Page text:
Ah, my loyal readers! What a pleasure to be writing for you again. As any of you who have read my other articles know, I try to make the write-ups for these pages very accessible. I'm not writing for engineers, who can track Audio Engineering Society (AES) papers and like lots of math, instead I'm writing for the moderate hobbyist who may have a technically proficient mind but is not a professional dork (no offense to professional dorks!). To that end, I picked up a book with a promising title for write-up in these pages while on a business trip in the city of brotherly love. That's right, Philly baby!
Home of the cheesesteak notwithstanding, the title of this book as you may have surmised is Good Vibrations: The Physics of Music, referred to for the rest of the article as TPM. Authored by Barry Parker, this is a relatively lightweight look at the physics of music and sound. There is certainly some math and physics content, but mostly it bears similarity to my own writings in terms of difficulty and illustration. Why would a guy who is presumably fairly capable (that'd be me) be interested in such a text? I do it for you, dear readers! (Please tabulate my brownie points now.)
In truth, while the title and jacket were compelling as a target for a review in these pages, there's also always room for review and expansion. I spend lots of time deep in the classic red RCA tube bible and other such texts, but TPM fills a different need, containing quite a bit of review and visualization of the more fundamental premises.
There are quite a few images to support the text, which is a big plus when trying to understand the mechanism of a harpsichord, or periodic behavior for the uninitiated. The title of TPM can be somewhat misleading, as it's not a physics text, it merely uses light math and physics in explaining music and instruments and sound in fairly approachable terms. Sound too easy for you, oh great genius? I'd lay a nickel down that even most more advanced technical readers will have something to learn. Whether it be the reasons for the transition to soundboards in pianos, the underlying mathematics behind chords, or methods for visualizing pressure and transverse waves, there's something for just about everybody.
What to expect: A summary of the content as TPM is divided into four sections:
• Sound and Sound Waves
The first 50 pages or so are dedicated to "Sound and Sound Waves". This is where the text discusses the different types of waves, how they behave when encountering barriers (diffraction), and gets the reader familiar with the basics of sound propagation. Additionally, it discusses the hearing mechanism somewhat, a nice inclusion. "The Building Blocks of Music" completely diverges from this, discussing chords, the mathematical basis of tonal sound, harmonics, and the methods to our musical madness. More specifically, it delves into the basics of what makes a musical type sound the way it does- strong backbeats, rhythmic characteristics, and other components (including the scales used) of various musical genres. Examples of musicians for the various types are included, and a person with a solid record collection could have some fun listening to the various styles and getting a good feel for what exactly comprises them.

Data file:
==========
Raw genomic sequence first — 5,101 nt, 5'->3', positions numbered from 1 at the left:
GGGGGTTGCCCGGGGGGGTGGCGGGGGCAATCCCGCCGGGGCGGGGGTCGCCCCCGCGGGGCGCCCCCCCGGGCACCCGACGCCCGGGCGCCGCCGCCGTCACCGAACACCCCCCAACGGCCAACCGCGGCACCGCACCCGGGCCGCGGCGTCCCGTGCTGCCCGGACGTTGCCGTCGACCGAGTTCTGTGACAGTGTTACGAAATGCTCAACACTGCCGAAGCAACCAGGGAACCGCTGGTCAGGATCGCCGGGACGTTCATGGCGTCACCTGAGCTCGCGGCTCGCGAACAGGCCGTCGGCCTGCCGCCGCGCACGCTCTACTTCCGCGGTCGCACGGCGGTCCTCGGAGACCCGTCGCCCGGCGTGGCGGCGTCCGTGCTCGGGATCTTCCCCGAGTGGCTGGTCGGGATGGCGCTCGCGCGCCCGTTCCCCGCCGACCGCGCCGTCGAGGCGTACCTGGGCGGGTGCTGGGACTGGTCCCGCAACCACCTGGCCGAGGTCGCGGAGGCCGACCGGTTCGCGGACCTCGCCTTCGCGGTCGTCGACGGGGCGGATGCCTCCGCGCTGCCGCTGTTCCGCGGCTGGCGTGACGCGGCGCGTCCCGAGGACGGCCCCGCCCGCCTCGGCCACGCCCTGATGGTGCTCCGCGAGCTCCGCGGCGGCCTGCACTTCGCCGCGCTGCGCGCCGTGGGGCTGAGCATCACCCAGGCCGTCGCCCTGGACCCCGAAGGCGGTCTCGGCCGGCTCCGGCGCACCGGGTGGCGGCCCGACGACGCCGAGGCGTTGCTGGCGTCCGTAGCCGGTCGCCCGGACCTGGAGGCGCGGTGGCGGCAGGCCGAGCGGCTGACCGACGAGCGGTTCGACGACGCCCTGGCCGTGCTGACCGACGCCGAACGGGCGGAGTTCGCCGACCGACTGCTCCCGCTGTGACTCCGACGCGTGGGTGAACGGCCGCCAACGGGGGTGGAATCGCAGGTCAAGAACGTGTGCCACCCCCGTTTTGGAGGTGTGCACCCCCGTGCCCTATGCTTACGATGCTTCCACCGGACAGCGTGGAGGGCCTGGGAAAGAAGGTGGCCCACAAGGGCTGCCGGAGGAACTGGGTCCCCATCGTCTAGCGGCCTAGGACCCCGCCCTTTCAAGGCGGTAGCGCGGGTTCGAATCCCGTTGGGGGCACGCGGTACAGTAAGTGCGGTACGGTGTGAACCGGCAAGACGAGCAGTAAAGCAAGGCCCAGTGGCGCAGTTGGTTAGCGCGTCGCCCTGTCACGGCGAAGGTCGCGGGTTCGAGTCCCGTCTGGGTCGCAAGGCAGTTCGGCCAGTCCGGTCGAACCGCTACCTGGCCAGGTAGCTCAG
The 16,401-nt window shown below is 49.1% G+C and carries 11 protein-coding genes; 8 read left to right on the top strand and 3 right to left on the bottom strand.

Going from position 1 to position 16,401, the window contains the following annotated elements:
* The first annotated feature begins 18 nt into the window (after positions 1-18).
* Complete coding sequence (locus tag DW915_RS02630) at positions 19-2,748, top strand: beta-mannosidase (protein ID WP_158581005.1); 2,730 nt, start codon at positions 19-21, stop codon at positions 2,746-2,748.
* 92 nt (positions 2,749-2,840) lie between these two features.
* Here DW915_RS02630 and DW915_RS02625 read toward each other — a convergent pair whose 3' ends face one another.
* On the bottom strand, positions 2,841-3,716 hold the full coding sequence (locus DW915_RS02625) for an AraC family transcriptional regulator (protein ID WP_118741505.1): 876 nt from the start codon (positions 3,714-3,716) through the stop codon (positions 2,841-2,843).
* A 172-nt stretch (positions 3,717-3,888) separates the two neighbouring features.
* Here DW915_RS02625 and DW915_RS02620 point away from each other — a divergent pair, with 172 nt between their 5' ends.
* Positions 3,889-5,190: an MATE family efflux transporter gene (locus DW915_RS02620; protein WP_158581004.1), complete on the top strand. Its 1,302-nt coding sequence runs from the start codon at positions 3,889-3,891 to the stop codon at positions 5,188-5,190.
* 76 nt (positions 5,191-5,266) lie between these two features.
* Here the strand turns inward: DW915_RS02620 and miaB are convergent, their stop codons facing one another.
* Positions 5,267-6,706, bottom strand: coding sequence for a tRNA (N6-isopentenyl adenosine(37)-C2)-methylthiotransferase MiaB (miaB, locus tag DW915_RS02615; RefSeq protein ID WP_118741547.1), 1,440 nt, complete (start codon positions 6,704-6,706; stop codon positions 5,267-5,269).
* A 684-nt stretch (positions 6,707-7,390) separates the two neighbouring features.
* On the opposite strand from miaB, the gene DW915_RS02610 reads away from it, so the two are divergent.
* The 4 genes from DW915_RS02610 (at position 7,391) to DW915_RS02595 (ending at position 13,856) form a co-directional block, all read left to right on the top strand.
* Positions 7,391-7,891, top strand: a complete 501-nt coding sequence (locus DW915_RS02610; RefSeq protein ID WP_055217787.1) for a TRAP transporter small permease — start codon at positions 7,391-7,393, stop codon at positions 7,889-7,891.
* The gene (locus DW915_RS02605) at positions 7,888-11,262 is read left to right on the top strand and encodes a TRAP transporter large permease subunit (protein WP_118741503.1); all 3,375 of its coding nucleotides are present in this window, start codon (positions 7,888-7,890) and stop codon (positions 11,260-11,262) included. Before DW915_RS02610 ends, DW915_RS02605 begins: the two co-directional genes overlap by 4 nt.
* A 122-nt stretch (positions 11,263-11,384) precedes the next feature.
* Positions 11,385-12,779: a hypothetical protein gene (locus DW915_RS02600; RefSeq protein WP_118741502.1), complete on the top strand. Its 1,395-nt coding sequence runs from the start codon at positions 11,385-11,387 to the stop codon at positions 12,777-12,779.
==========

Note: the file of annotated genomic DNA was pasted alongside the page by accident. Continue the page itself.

"Musical Instruments," to me, was the most compelling part of the reading. This section discusses the history of stringed instruments, including the piano and harpsichord. Diagrams and explanations of the physical nature, and operational mode of various instruments are provided, giving the reader a much better understanding of the nature of sound production, as opposed to the reproduction we focus on in hi-fi. (Up soapbox) The difference may seem minor, but while it's okay for a guitar speaker to be nonlinear and is just part of the sound, you don't want your home hi-fi playing everything so as to sound like a guitar. (soapbox away). The human voice is also discussed, with a nice diagram of the structures involved in speech/singing. There are examples of musicians who had particularly interesting styles (Paganini, Hendrix) peppered throughout the entire section, making for a much more interesting read.
"New Technologies and Acoustics" covers the rise of electronics in music, and how they're utilized and what they've meant to the industry. This is interesting material, and great for the music lover, but of more utility is the acoustics portion of the final chapter, where the role of the acoustic space of concert halls and recording studios is discussed. Home acoustics are one of the major shortcomings of most hi-fi setups, and the realities of how an acoustic space affects sound is rather sobering. To put it shortly- some acoustic foam at the first side reflection points is all well and good, but there are some pretty significant issues at play. TPM lightly touches on these, but naturally the serious analysis of an acoustic space requires more than is available in these pages. TPM gives a good visual representation of what the issues are, and defines the terminology, assuming the reader is a beginner. Again, more advanced scientific DIY'ers may find the reading somewhat lightweight, but the vast majority of readers will be encountering at least some new content.